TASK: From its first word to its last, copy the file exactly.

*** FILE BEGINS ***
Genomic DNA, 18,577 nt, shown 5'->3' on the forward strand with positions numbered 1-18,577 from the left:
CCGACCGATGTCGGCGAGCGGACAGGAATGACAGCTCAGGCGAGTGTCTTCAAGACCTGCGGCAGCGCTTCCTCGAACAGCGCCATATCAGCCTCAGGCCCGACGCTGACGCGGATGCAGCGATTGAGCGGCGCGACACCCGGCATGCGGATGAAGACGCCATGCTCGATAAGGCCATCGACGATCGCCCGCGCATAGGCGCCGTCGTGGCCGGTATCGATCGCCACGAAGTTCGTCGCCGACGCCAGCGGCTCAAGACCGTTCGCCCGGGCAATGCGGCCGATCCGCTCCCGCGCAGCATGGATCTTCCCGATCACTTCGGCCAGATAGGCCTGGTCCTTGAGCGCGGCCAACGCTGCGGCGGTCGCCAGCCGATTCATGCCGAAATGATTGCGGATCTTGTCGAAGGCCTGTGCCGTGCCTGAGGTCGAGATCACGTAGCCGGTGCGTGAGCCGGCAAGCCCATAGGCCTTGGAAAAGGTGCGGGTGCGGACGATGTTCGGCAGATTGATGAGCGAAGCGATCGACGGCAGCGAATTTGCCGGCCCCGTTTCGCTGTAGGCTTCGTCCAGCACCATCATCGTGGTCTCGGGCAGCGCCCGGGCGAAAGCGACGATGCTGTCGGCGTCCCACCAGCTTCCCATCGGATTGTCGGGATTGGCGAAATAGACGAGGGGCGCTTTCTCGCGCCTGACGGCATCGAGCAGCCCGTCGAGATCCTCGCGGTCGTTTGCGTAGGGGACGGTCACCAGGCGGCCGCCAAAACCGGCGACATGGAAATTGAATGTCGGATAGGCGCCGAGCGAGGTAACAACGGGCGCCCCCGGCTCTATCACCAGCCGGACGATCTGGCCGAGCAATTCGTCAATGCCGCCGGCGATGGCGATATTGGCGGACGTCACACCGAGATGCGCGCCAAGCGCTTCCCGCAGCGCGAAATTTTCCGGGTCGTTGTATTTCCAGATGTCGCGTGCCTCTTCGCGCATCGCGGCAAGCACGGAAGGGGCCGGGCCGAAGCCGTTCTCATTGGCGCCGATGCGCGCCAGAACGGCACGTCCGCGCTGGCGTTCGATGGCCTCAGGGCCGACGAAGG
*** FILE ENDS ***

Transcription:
Genomic DNA, 18,577 nt, shown 5'->3' on the forward strand with positions numbered 1-18,577 from the left:
CCGACCGATGTCGGCGAGCGGACAGGAATGACAGCTCAGGCGAGTGTCTTCAAGACCTGCGGCAGCGCTTCCTCGAACAGCGCCATATCAGCCTCAGGCCCGACGCTGACGCGGATGCAGCGATTGAGCGGCGCGACACCCGGCATGCGGATGAAGACGCCATGCTCGATAAGGCCATCGACGATCGCCCGCGCATAGGCGCCGTCGTGGCCGGTATCGATCGCCACGAAGTTCGTCGCCGACGCCAGCGGCTCAAGACCGTTCGCCCGGGCAATGCGGCCGATCCGCTCCCGCGCAGCATGGATCTTCCCGATCACTTCGGCCAGATAGGCCTGGTCCTTGAGCGCGGCCAACGCTGCGGCGGTCGCCAGCCGATTCATGCCGAAATGATTGCGGATCTTGTCGAAGGCCTGTGCCGTGCCTGAGGTCGAGATCACGTAGCCGGTGCGTGAGCCGGCAAGCCCATAGGCCTTGGAAAAGGTGCGGGTGCGGACGATGTTCGGCAGATTGATGAGCGAAGCGATCGACGGCAGCGAATTTGCCGGCCCCGTTTCGCTGTAGGCTTCGTCCAGCACCATCATCGTGGTCTCGGGCAGCGCCCGGGCGAAAGCGACGATGCTGTCGGCGTCCCACCAGCTTCCCATCGGATTGTCGGGATTGGCGAAATAGACGAGGGGCGCTTTCTCGCGCCTGACGGCATCGAGCAGCCCGTCGAGATCCTCGCGGTCGTTTGCGTAGGGGACGGTCACCAGGCGGCCGCCAAAACCGGCGACATGGAAATTGAATGTCGGATAGGCGCCGAGCGAGGTAACAACGGGCGCCCCCGGCTCTATCACCAGCCGGACGATCTGGCCGAGCAATTCGTCAATGCCGCCGGCGATGGCGATATTGGCGGACGTCACACCGAGATGCGCGCCAAGCGCTTCCCGCAGCGCGAAATTTTCCGGGTCGTTGTATTTCCAGATGTCGCGTGCCTCTTCGCGCATCGCGGCAAGCACGGAAGGGGCCGGGCCGAAGCCGTTCTCATTGGCGCCGATGCGCGCCAGAACGGCACGTCCGCGCTGGCGTTCGATGGCCTCAGGGCCGACGAAGG